Anterior cruciate ligament tears have become too common.  Most non-professional athletes just assumes that an ACL surgery is a simple procedure with little chance that anything could go wrong.

ACL reconstructions (ACLR) are often thought about in a similar manner as the Space Shuttle program was five years ago.  This huge 240,000 lbs space ship would be launched into space at over 17,000 mph and it might only get a quick 30 second side-comment on the local news.

It’s not that simple and when there is a problem, with an ACLR or with the space shuttle, the results are not good.

Here’s a look at a present ACL reconstruction situation with a friend of mine that will show you what happens when all doesn’t go according to the plan.  She’s struggling to get her knee and her athletic career back on track.

The Background

“Katie” is an athletic 42 years old rockin’ soccer player at the time of her ACL tear in June 2011.  She gave me permission to share her story with MikeRyanFitness readers.

Katie had ACL surgery reconstruction (ACLR) in mid-July 2011 with an allograft.  I was surprised to see that she used a tibialis anterior tendon from a cadaver.  When this form of harvesting tissue from the surgical patient themselves, it is referred to as an autograft.

Initial Rehab

Braced in week #1 along with ice, very little weight-bearing and no physical therapy.

Katie’s rehab started during week #2 with 50% weight-bearing, strengthening exercise only in open chain (foot off the ground) and range of motion (ROM) drills.

The brace was removed during week #4, full weight-bearing was started, only open chain exercises continued, ice and starting Russian Stimulation using an electric stimulator to aid in muscle strength.

Time for Concern

During the start of week #5, the surgeon expressed concern with the limited ROM.

His Plan:  He drained fluid out of the knee, gave her a cortisone injection and instructed physical therapist to implement closed chain activities, which is a great way to rehab ACLR patients by exercising them with their feet on the ground.

The Result

Katie has endured dozens of hours of painful rehab with minimal improvement and few examples of improvement.

“My frustration is mostly due to the inconsistency in treatment and shifting focus constantly with my rehab plan…”

This 10 to 14 week phase of rehab should be the exciting part of her knee marathon but it has turned into a painful and stressful time for Katie.

The knee remains significantly stiff, swollen and limited in range (limited by approximately 10 degrees from full extension).  Katie complains of pain during all activities and while at rest.  Her family and social lives are significantly limited.  It’s understandable that Katie is frustrated with her care and her inability to remain active.

The Plan

Her doctor wants to perform an arthroscopic surgery (“a scope”) in the next two weeks to remove scar tissue, based on the recent MRI.  I assume some form of a manipulation may be performed at the same time to regain needed ROM after the scar tissue is removed and while the Katie remains under anesthesia.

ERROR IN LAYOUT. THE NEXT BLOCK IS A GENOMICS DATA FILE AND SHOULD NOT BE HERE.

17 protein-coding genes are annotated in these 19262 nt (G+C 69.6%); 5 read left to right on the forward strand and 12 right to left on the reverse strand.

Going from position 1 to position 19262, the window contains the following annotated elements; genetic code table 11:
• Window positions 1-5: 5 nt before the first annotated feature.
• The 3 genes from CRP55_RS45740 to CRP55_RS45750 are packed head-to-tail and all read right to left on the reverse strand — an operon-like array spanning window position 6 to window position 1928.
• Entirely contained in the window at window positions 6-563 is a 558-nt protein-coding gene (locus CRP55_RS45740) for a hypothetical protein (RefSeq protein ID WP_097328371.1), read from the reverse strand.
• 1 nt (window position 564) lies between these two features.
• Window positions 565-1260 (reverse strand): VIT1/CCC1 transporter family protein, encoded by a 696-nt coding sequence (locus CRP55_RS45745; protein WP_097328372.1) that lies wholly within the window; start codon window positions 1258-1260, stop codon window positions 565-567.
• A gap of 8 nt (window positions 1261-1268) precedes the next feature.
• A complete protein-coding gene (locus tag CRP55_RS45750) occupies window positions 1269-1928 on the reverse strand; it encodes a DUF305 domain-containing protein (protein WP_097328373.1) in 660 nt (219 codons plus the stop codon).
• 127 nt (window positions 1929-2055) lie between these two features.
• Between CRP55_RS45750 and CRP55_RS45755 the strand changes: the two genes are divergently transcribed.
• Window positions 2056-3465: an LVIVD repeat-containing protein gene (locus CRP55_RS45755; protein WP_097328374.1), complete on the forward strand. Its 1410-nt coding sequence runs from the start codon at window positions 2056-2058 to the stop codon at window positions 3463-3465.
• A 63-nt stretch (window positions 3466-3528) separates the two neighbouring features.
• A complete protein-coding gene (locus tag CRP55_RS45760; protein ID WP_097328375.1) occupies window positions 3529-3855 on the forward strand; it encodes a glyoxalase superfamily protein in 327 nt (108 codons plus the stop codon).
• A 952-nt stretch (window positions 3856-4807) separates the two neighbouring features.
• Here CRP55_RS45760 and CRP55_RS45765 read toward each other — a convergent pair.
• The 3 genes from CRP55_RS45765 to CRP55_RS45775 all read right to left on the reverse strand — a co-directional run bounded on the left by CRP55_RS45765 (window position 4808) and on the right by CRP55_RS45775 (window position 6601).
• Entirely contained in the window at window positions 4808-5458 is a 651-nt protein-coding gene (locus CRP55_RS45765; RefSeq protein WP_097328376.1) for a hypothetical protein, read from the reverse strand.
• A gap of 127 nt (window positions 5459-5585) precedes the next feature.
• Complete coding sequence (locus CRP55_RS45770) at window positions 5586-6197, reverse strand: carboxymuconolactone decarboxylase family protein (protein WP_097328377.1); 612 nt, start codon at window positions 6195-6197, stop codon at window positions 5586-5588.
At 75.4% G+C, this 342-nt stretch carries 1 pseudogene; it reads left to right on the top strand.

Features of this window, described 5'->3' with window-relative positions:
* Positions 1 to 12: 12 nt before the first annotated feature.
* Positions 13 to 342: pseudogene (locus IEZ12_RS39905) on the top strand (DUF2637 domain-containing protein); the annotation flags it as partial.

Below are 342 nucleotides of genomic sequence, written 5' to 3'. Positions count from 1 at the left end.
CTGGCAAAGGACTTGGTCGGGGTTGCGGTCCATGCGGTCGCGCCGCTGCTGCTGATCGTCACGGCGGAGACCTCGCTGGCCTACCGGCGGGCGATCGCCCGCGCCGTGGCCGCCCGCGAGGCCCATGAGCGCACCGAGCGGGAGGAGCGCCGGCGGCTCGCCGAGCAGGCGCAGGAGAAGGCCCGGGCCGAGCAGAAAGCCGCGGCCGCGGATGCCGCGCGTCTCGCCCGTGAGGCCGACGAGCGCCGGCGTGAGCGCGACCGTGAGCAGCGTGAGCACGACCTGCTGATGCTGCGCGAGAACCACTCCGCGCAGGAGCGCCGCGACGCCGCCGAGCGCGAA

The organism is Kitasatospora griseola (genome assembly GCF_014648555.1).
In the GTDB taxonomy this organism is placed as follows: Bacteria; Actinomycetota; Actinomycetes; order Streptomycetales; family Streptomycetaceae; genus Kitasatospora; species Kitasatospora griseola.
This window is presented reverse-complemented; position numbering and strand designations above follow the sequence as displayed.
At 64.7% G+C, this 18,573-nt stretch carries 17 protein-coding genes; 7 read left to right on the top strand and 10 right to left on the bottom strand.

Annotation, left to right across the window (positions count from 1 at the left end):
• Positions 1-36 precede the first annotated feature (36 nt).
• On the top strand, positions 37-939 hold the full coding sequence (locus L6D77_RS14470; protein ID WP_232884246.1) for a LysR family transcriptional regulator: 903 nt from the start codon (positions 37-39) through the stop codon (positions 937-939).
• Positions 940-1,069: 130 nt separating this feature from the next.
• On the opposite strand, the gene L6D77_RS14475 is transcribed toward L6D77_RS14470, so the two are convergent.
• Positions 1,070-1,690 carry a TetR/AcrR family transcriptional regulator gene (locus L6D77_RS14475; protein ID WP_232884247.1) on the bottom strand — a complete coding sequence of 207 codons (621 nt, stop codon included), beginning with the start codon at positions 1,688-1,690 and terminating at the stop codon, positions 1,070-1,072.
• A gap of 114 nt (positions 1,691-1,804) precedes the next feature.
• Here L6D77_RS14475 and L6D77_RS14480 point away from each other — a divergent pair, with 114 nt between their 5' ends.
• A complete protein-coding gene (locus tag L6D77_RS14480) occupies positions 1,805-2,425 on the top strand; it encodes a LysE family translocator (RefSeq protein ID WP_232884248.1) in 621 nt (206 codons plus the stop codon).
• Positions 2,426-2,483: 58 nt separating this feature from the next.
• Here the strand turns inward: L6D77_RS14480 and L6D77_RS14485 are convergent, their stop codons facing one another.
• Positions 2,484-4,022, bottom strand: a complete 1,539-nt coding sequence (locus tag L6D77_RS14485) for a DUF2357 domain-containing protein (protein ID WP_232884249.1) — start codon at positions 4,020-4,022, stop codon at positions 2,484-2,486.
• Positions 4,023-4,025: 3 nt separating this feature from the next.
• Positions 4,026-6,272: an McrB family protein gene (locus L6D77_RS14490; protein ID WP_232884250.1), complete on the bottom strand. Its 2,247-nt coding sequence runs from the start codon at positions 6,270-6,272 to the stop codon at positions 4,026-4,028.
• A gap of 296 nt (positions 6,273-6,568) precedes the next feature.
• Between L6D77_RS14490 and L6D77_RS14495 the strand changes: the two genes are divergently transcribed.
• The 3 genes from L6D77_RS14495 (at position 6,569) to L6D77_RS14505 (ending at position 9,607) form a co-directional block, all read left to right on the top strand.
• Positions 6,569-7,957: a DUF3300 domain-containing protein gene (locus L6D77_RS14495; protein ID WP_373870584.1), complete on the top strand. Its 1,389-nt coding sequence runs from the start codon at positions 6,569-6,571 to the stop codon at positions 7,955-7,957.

“I have let this knee consume me for months and I finally just took a mental vacation from it the past few weeks.”

After the scope, rehab will continue immediately.  A continuous passive motion (CPM) may be utilized to help the knee to remain in motion while Katie is resting and sleeping.  I think the CPM is a great tool to help maintain ROM and decrease pain.

My Advice to Katie

  • Have a detailed discussion with the surgeon before the ACL surgery.  Ask the important question:

“What do you expect to find in my knee and what are my options in managing these findings?”

“What kind of ACL surgery graft will you use with me and how many of these types of surgeries do you perform every year?”

 “Do I need a micro-fracture surgery?”

  • Your articular cartilage may be damaged and it may be the reason why you’re having so much pain and swelling.
  • Excess scar tissue is not too common but I’ve seen it with pro football players.  They did very well after a scar tissue removal scope.
  • After the scope, start your aggressive rehab ASAP. (note the capital letters!)
  • Use a CPM machine as much as possible.
  • Seek the opinions of other knee doctors and physical therapist in your area.  Remember that it’s your knee that’s in turmoil so stop worrying about their feelings.
  • As for the mental vacation, it’s needed and truly justified.  Get your mind “right” because you still have some heavy work ahead of you, Katie.
  • Keep your quad strong!!  Gains in quad strength may come in smaller chunks after the scope but it may prove to be the #1 variable if you want to be an athlete for the next 30 years.
  • From what you’ve been thru, the next phase will be a bit easier and MUCH more rewarding.

Mike Ryan’s Sports Medicine Tips for an ACLR Rehab Plan

  1. Research your doctor and his/her exact surgical technique before your ACL surgery.
  2. Get a copy of your surgeon’s WRITTEN rehab protocol before your ACL surgery.
  3. Meet your physical therapist and review your rehab protocol with her/him.  Ideally, schedule 1-3 rehab appointments with your therapist before the surgery to increase both knee ROM and quad strength
  4. Plan on a marathon.  Get your body and mind right to put in the necessary work for 6-9 months to successfully put this injury in your rearview mirror.
Let’s all wish Katie the best of luck with her ongoing ordeal.  I keep bragging to her about how smart my followers are so please share your thoughts & suggestions with Katie as she continues to follow this blog during her rehab.